Fitness Friday – Building Your Own Spin Workout
Happy Fitness Friday Friends! This week’s topic comes from my old friend Matty Danger (hi!) who asked how to get in a good spinning workout without the class.
These tips are best used on a spin bike or indoor trainer. I’m going to go over some of the “moves” you can do on the spin bike, then ways to put them together. I’m assuming those of you rocking out to your own spin class are “intermediates.” But if bike set-up and basic technique is something you want me to go over in a future post, let me know and I will!
Okay… let’s review our options.
Easy Seated Spin
This is your recovery. On a scale of 1-10 you’re at about a 3 or 4. Your butt is planted in the seat, your hands holding wide, and just enough resistance to feel it under your feet. But you could probably do this all day.
You’re in the seat and spinning your legs as fast as they will take you. A little bit of resistance is needed so as not to hurt your knees and to keep your butt from bouncing in the seat. On a scale of 1-10 you’re around an 8 or 9.
You’re still in the seat, but the resistance is cranked waaaaay high. It feels like you’re biking through mud or… up a really big hill! You’ve got to work on pushing down and pulling up with your feet. This can be anywhere from a 7 to a 9 on that scale.
There are sub-categories for this one!
You’re out of the seat and the resistance is high to counter your bodyweight. Your butt is above and in front of the seat a little, your hands at the top of the handlebars. You sway back and forth as you push up and down. Depending on the resistance and speed, this can be anywhere from easy to extremely hard.
The resistance is high and you’re out of the seat – but just barely. Stick your butt back to slightly hover over the seat. Your butt and thighs will need to work hard to keep this position. Try not to sway and keep it as steady as possible. Usually at a slower pace.
The resistance is still high and you’re out of the seat, except this time your torso is upright and almost against the handlebars. Hands are close together on the handlebars right in front of you. Speed is a little faster. Engage your legs more by trying not to move your upper body.
Essentially a standing climb…. just reallyreally fast ;) Lower the tension a little for this one so you can get the speed, but not too low so you don’t throw your knees out.
You’re going along at your seated pace and – quick! Jump up a few revolutions in standing! Now back down for a few seconds in the seat. And back up to standing! These are really fast-paced, turning your legs no more that 6 times in each positions. You have to keep the resistance high for these so it’s enough to counterbalance your weight in the standing jumps. And on a scale of 1-10 it should be at least a 7.
Alright, so now it’s time to put these moves together!
Spinning is an interval workout. Meaning you work hard for an interval, and recover for another. The level of work and recovery can vary anywhere on that scale of 1 to 10. Meaning you can vary how much you exert yourself.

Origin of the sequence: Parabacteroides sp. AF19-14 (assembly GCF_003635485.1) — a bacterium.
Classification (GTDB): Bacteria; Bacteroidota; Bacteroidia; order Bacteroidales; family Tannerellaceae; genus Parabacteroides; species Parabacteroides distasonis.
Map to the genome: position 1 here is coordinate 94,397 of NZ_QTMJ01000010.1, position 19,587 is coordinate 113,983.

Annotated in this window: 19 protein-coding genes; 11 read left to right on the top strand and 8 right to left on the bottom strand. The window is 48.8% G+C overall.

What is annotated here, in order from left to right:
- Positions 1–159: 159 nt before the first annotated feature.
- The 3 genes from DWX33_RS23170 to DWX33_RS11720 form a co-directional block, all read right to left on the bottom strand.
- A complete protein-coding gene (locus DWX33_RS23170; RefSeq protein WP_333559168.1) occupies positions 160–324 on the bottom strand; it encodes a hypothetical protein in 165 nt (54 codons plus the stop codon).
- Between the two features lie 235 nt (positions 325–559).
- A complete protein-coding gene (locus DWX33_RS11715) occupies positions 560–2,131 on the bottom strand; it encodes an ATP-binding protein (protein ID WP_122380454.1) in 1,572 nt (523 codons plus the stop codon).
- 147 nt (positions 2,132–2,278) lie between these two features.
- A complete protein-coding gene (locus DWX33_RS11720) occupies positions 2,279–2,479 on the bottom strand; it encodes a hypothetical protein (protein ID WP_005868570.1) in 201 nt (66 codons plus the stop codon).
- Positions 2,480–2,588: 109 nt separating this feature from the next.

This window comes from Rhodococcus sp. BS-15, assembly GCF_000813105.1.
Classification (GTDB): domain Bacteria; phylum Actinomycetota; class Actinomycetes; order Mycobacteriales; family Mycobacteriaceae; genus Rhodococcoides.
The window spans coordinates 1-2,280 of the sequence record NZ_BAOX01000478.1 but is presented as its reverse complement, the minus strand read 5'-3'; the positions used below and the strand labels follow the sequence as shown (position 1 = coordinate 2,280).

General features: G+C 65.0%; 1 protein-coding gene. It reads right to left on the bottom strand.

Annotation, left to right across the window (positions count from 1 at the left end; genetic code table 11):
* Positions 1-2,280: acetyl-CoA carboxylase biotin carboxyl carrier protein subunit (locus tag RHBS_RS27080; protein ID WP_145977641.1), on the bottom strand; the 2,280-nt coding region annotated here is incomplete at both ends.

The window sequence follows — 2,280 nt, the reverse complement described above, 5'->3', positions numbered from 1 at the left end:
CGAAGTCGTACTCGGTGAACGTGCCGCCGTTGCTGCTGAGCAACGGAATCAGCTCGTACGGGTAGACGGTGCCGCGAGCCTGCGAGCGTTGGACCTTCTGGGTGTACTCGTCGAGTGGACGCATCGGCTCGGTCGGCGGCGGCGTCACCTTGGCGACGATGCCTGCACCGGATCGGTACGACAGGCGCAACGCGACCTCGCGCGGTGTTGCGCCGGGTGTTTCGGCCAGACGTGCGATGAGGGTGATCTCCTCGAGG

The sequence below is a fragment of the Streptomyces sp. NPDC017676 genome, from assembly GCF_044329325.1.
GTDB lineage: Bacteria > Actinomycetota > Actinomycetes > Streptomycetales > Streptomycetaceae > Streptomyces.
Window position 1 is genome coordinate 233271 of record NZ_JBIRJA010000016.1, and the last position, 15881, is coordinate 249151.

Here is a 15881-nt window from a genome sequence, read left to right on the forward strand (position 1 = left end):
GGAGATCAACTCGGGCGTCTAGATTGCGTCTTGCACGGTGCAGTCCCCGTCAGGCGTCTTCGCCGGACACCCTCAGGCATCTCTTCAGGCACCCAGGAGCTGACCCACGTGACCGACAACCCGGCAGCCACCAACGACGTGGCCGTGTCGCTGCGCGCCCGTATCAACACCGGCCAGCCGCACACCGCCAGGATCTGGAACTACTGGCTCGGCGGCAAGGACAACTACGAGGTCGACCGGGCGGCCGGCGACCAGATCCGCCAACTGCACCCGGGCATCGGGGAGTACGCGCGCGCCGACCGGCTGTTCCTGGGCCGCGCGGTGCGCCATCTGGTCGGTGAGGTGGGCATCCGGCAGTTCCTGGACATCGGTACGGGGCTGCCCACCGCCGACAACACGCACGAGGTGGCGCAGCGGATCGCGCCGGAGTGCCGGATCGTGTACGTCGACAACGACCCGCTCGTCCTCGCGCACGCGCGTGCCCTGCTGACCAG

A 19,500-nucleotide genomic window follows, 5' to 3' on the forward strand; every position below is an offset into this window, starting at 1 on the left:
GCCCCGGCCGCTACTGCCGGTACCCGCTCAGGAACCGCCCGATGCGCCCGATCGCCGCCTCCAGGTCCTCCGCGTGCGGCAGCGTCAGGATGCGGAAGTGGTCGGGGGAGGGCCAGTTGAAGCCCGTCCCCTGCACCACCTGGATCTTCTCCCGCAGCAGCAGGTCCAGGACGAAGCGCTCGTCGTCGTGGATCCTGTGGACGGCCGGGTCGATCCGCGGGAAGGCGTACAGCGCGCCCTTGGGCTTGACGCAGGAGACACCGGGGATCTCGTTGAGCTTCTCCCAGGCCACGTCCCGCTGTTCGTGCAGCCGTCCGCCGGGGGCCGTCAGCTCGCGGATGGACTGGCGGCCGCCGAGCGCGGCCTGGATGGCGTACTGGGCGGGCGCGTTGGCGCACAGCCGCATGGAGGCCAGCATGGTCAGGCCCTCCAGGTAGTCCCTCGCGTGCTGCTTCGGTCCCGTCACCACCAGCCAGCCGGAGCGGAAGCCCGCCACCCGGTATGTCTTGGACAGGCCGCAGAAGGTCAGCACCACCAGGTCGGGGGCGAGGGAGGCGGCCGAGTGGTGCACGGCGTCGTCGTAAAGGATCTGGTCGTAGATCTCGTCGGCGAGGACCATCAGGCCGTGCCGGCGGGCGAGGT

I personally prefer intervals that at most have twice the recovery time than work time. For example: 1 minute work + 2 minutes recovery. But if your looking to push yourself you can do equal work and recovery intervals. Meaning sprinting for 30 seconds, then an easy spin for the next 30 seconds, repeat.
In spinning there are really only two kinds of recovery:
1) Easy seated spin
2) Low resistance hill climb
Knowing those are your two options for recovery, you can choose any of the above moves for your work intervals! Examples:
- Hover for 30 sec, easy climb for 30 sec
- Seated sprint for 30 sec, easy spin for 1 min
- Hard climb for 1 min, seated spin for for 1 min
- Standing sprint for 30 sec, “jog” for 30 sec, easy climb for 1 min
You can always break up the intervals by doing 5 minutes of steady increase. Pretend that you’re climbing an increasingly large hill, turning up the resistance every minute until your legs feel like they’re going to burn off. Then come back down the hill and decrease the resistance every one minute for another five minutes.
If you’re listening to music, you can always coordinate your intervals to the verses and choruses. Especially make sure you choose upbeat music to listen to!
Rather than give you a list of moves and intervals to do, I hope you can take the info provided in this post and design your own spin workout. I honestly make my workouts up as I go along, doing a mix of short work/recovery intervals with longer work/recovery intervals and a few increasing resistance hills for good measure.
If anything, just remember to work hard. Without the instructor to yell in your ear, it’s up to you to make sure you push yourself hard enough. If you find that the 1:1 intervals are too easy, then work harder so you need that full recovery.
Good luck! Hit me up with any questions below :)